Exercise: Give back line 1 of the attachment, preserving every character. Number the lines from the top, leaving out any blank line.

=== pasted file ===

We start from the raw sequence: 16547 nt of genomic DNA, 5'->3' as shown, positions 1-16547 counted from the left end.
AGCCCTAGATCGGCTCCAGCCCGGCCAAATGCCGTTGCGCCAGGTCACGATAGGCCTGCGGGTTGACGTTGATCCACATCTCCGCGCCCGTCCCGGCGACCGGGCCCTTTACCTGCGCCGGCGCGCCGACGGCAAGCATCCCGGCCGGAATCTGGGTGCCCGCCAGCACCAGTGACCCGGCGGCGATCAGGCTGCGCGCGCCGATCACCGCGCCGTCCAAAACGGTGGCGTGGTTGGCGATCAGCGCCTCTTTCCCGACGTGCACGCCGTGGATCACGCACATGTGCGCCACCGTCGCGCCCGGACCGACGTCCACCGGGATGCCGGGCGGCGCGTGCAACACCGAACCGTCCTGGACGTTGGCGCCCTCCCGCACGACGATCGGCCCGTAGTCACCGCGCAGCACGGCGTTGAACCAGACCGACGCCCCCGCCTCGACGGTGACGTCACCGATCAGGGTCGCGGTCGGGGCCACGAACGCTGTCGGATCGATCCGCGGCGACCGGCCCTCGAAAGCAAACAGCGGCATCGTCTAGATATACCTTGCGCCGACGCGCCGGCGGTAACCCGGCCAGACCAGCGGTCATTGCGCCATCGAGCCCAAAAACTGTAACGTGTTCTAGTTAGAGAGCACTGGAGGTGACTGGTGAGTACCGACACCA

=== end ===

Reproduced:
We start from the raw sequence: 16547 nt of genomic DNA, 5'->3' as shown, positions 1-16547 counted from the left end.